3. Don’t lose sight of the fact that the greatest single change in the digital age is not the velocity of information, but its quantity. Journalists manage abundance. This means that the impact of any single piece of journalism is reduced. It also means that the value of any single item to most users is less. Because the supply of information has increased and that – given that demand for news/opinion is steady – means the price falls. Have a look at one of the most interesting micropayment experiments begun in Europe, Blendle, and see the average price per article. Ten cents.
  4. Given the rate of innovation, it’s hardly surprising that a lot of reflection about journalism and how it changes is gizmo-driven. Giant tech companies such as Facebook to claim that because they are not editorial companies (in the sense that they don’t generate content, they just process it), that they make no decisions of editorial importance. The first claim is technically correct, the second is baloney: Facebook certainly exercises editorial discretion. The wish of these companies not be saddled with the burdensome responsibilities of caring about the consequences of information they handle will not be granted. Gradually and reluctantly over the past few years, Google has conceded that, yes, it takes decisions which affect the flow of information between people. Facebook, which tweaks its algorithms and edits according to the laws of various countries and its own rulebook, has not even reached the point of admitting that it has editorial responsibilities in carrying news. I write this not to encourage people to bitch at the tech giants, but to encourage their users to push these companies to ask for help in growing up. Editors, those throwbacks to an earlier era, have useful advice for the young sovereigns of cyberspace.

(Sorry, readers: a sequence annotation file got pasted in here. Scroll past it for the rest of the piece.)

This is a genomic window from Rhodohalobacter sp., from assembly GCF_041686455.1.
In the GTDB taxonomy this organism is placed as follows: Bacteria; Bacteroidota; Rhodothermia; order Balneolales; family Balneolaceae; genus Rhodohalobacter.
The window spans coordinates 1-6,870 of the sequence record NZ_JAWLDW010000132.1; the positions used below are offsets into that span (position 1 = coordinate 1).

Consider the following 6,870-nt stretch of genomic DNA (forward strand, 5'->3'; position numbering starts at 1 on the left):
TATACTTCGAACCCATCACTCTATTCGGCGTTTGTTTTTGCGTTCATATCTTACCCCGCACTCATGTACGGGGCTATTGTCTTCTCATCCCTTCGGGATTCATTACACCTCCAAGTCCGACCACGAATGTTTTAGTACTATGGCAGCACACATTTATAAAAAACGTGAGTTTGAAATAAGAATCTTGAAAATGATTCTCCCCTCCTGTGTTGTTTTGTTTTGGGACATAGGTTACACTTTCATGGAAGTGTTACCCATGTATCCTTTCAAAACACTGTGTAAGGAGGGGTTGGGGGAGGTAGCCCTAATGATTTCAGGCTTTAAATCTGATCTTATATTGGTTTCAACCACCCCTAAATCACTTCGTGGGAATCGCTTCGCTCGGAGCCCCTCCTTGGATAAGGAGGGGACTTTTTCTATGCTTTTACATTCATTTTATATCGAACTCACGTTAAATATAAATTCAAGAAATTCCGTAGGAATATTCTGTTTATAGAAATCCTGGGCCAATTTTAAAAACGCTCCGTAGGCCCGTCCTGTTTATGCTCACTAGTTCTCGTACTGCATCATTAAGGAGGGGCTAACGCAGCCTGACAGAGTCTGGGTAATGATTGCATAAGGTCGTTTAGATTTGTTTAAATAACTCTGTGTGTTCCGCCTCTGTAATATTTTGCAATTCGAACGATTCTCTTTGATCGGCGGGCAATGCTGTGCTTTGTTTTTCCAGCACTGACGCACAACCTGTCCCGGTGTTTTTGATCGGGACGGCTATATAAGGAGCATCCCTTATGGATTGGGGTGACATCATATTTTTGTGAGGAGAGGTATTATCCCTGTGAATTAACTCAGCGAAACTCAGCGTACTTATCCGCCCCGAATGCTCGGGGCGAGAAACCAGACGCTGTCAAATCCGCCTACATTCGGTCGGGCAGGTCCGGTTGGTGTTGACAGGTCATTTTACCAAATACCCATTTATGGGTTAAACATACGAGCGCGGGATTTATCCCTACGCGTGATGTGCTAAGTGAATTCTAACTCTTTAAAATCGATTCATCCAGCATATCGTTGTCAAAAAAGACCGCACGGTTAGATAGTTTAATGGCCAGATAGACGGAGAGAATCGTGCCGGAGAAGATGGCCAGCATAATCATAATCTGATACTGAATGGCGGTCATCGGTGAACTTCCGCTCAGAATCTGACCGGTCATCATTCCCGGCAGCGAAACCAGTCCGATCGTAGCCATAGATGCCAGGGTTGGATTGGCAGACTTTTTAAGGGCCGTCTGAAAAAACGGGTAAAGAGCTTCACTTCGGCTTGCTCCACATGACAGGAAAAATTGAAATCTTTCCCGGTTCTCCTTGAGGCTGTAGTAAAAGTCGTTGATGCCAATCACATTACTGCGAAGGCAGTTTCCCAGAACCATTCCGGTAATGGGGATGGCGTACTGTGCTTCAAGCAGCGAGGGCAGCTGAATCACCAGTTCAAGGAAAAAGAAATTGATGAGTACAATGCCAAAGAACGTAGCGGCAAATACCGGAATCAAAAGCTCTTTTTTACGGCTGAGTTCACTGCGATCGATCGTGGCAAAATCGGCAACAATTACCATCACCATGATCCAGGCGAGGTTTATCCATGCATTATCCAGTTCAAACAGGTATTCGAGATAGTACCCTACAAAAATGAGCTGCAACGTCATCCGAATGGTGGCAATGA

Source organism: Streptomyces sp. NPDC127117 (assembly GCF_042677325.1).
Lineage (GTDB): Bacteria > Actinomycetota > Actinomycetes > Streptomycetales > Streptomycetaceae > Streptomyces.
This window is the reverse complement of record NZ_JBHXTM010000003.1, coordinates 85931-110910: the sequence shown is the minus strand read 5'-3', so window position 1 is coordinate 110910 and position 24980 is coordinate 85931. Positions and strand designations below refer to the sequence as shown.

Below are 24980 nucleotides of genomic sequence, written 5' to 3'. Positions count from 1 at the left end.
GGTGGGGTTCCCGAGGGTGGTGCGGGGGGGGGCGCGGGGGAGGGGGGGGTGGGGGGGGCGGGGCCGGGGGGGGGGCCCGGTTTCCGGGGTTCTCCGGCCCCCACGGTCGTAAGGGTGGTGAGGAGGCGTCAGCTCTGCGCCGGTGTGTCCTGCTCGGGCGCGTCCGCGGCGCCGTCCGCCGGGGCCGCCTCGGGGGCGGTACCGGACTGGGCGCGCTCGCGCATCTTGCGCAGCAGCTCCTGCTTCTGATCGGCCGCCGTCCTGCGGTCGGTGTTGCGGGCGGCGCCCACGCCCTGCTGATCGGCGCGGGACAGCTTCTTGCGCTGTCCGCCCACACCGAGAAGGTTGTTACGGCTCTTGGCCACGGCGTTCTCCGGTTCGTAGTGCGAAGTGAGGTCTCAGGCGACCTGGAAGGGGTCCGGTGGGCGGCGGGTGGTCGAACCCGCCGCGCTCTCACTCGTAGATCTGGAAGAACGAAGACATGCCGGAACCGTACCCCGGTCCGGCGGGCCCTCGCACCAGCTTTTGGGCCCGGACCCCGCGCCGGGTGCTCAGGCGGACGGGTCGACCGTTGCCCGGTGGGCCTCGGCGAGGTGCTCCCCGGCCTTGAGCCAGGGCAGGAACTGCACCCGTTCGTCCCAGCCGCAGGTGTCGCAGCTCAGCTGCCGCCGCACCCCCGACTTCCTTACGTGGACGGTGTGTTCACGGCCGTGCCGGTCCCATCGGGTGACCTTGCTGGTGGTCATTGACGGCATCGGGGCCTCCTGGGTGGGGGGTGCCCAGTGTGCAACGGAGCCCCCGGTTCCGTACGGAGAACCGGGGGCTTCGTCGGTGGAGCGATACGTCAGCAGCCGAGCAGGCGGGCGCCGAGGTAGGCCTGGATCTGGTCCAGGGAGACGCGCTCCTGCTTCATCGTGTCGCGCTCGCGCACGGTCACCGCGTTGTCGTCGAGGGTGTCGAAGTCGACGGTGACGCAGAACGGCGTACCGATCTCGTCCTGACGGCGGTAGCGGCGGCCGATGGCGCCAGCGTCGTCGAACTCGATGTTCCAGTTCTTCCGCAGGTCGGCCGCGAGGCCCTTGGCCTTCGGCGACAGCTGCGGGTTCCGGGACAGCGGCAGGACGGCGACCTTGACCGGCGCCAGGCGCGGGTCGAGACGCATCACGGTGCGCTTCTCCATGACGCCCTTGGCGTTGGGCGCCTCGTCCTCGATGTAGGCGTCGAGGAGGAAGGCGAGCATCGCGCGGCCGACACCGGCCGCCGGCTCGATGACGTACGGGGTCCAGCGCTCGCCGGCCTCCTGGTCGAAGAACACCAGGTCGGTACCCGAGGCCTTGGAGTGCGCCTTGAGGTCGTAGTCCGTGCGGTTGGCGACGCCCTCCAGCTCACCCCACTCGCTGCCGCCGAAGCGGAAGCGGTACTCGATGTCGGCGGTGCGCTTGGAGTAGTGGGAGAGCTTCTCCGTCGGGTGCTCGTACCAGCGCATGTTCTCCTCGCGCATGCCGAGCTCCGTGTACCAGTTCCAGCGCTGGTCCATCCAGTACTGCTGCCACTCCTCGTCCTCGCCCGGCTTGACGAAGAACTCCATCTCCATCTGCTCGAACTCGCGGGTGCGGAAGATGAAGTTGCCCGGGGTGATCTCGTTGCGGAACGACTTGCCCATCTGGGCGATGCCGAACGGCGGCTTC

5. Change can be divided into the adaptive or operational sort and the transformative kind. Digital, needless to say, is transformative for journalism (and of many things beyond). A symptom which signals deep change is a shift in the power balance. Simple example: terrestrial television channels have never been so powerful since cable and satellite channels arrived in the 1980s. An oligopoly of attention-owners was undone: the viewing figures for the two main evening TV bulletins in the UK are around half what they were before TV channels began multiplying. New competitors now come from unexpected directions. Any large organisation can hire creative and articulate talent to become a media organisation. LinkedIn may be making a poor fist of becoming a power in business journalism, but if you follow extreme sports you follow Red Bull’s specialised coverage. If Atom Bank go into financial reporting or Uber into travel journalism, watch out. The only way for mainstream media to deal with this is by relentlessly rigorous focus on what a newsroom produces that no rival can match. Why has the Boston Globe started online “verticals” to cover Boston politics, the Catholic church and the Redsox? Because their experience and expertise can dominate these topics. Amidst this kind of change, ruthless focus on added value is power. Doing things by tradition or habit is disaster.

The digital era began a couple of decades ago and gurus debating the “future of journalism” instantly divided into two camps: digital devotees and mainstreamers. Digital devotees believed that means of communication would sweep away the established media and all its tawdry underperformance, corruption and failure to hold power to account. Mainstreamers thought that the internet and all its works were grossly overhyped and mourned the death of the perfect vehicle for original journalism, newspapers. (Some wry commentary on this black vs white view here from the wise Nick Lemann).

Time has passed and it’s increasingly obvious how little that old-versus-new story told us. The reality has turned out to be much more complex, shifting and interesting. Polymorphous in fact.